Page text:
Walk of the Week: Dalkey and Killiney Hill, Co Dublin
A walk with Pat Liddy is the best way in the world to get to know Dublin from the inside out.
And if you can't secure the company of Pat, complete with large black fedora and 1,001 stories, then his book 'Walking Dublin' is a pretty good substitute -- erudite, chatty and a thoroughly entertaining guide, like the man himself.
I'd earmarked his Dalkey and Killiney Hill ramble for a slack morning one fine day, and when the right weather came along -- cold, windy and clear to the skyline -- I disembarked at Dalkey's DART station muffled up, Liddy in hand, heading for the heights.
Dalkey has somehow held on to its air of a small seaside town, in spite of the tiger mansions pressing in from the hills with their plate glass, cupolas and fierce guardian gates.
Out along the coast road Coliemore Harbour slumbered, the slap of glass-green waves on its granite slipway the loudest sound.
Across the water on Dalkey Island, the grey stone Martello tower stood out against a pale sky with fiery streaks low to the horizon and the ruins of St Begnet's Church half-invisible against the green and grey rocks.
A little group of black guillemots with distinctive white wing patches bobbed off the pier, and a flight of brent geese went hurrying south, their dark wings a blur against the water.
In tiny Sorrento Park, I found a memorial mosaic to Elizabethan composer John Dowland "whose heavenly touch upon the lute doth ravish human sense".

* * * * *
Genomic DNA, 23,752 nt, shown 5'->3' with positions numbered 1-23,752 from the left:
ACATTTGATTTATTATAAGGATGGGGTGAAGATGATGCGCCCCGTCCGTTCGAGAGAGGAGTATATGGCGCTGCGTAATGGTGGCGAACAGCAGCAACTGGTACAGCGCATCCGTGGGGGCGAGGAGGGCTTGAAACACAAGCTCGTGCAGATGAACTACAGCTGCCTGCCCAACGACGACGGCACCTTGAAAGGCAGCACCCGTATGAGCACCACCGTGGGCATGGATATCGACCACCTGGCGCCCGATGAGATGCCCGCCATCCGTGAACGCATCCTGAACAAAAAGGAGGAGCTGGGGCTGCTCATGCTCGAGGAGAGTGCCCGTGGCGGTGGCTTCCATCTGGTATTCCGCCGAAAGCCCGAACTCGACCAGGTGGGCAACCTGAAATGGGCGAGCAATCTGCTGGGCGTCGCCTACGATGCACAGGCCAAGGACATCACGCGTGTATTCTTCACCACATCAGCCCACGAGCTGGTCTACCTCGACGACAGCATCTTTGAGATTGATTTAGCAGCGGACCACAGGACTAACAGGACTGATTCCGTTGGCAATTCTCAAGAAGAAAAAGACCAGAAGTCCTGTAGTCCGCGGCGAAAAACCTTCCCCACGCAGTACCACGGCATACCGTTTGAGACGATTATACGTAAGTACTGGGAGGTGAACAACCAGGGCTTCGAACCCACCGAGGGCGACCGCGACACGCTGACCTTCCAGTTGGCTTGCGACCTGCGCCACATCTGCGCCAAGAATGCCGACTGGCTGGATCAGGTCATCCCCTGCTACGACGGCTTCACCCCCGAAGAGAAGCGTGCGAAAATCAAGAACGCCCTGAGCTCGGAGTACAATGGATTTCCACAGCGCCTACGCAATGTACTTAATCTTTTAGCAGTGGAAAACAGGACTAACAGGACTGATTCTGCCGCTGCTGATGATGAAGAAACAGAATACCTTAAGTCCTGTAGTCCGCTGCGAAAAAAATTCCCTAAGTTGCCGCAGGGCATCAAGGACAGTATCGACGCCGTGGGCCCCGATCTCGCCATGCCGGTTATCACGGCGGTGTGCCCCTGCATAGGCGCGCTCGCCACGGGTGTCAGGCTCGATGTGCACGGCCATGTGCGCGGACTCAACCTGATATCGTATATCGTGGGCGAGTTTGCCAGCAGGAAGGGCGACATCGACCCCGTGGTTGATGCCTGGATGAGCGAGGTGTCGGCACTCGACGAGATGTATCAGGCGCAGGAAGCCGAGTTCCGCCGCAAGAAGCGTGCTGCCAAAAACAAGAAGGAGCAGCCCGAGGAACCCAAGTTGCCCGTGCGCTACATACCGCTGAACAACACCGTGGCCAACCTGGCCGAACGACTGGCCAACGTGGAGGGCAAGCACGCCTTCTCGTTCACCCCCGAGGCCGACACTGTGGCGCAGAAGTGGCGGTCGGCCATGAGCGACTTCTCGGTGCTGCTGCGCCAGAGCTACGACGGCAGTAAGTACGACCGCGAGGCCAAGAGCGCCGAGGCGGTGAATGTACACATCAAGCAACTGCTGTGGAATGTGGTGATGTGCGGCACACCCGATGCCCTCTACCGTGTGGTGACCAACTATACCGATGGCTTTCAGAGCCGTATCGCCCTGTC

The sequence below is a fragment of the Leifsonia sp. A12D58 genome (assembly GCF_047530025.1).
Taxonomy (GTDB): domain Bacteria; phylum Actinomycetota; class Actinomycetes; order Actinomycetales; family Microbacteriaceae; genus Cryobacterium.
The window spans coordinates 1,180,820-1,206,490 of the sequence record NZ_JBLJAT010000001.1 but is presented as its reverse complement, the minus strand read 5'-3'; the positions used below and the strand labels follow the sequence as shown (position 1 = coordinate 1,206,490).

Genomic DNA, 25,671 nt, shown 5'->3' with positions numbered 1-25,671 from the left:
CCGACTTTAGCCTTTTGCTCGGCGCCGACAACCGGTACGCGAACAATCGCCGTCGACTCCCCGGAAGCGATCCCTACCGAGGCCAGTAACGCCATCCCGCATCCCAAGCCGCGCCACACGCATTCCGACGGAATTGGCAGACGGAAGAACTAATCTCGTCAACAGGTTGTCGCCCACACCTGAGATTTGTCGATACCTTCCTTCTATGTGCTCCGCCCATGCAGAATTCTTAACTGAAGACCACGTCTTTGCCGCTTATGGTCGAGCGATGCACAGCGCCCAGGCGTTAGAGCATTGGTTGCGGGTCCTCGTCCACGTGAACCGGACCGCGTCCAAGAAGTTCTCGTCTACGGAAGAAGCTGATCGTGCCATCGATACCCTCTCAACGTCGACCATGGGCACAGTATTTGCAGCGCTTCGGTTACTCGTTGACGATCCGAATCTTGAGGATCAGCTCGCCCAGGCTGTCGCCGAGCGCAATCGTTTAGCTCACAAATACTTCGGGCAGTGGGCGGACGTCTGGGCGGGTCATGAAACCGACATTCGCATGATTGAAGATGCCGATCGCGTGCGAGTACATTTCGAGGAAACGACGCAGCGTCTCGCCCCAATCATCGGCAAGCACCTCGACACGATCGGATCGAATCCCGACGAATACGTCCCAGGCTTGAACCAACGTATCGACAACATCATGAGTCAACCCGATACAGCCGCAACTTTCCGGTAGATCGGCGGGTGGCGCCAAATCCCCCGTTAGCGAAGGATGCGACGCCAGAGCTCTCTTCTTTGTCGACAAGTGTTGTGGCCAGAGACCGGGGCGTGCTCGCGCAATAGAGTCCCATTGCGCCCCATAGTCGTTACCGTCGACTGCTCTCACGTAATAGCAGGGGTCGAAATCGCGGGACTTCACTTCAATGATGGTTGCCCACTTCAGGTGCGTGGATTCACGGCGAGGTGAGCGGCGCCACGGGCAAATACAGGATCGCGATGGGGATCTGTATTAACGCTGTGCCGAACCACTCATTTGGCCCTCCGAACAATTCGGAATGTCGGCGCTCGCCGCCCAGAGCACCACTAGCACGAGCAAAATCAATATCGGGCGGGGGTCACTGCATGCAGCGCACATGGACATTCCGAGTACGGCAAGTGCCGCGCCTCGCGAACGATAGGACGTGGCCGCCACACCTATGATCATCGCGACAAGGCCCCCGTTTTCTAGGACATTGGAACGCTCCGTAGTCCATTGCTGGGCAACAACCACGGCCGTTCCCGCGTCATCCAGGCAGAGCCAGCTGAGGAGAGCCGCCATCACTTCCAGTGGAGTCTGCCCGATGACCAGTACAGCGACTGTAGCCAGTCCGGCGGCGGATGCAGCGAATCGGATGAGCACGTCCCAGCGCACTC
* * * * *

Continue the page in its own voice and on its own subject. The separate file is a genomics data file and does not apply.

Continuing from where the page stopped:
The portrait had been defaced, literally -- the great man's face had been crudely bashed off by some selfish ignoramus. But Dowland's slender ceramic hands still plucked at his lute.
From the summit of the park I surveyed the Irish Bay of Naples -- out over the Victorian perfection of Sorrento Terrace in its colour wash of strawberry, peach and lemon, round Killiney Bay with fantasy villas piled on the wooded hillside above the grey ribbon of the Vico Road, the Wicklow Hills hidden and revealed by drifting cloud, the Sugarloaves peaked and sharp, and down on the coast the round knobbly lump of Bray Head.
Halfway up the Vico Road I took to the Cat's Ladder, a concertina of steps climbing the hillside, then on up a dusty walled laneway to the old signal tower on Dalkey Hill.
A clink of pitons far below betrayed the presence of young rock climbers tackling the all-but-sheer walls of Dalkey granite quarry.
Their orange-helmeted heads inched upwards, and the reassuring cries of the instructors came echoing up.
"Come on, there, Siobhan -- easy now ... that's it, across with the left foot ... no, the other one, Siobhan!"
The path dipped downhill past a grove of Scots pine, then rose from a saddle of lower ground by steps and stony sections through a mossy woodland to the obelisk on Killiney Hill.
Here was the full 360° view -- the Wicklow Mountains a sea of peaks in the south, and northwards the city laid out in a many-coloured sprawl around Dublin Bay, from the praying-mantis arms of Dun Laoghaire harbour to the miniature Gibraltar of the Howth peninsula.
I sat in one of the obelisk alcoves, admiring the prospect of Wicklow and chatting to a lady with a dog. "A rescue dog," she said. "He was fished out of the canal, tied up to drown in a plastic bag."
Yet with the application of a little loving care, said its companion, the dog was now as trusting and friendly as could be.
So there's hope for us all.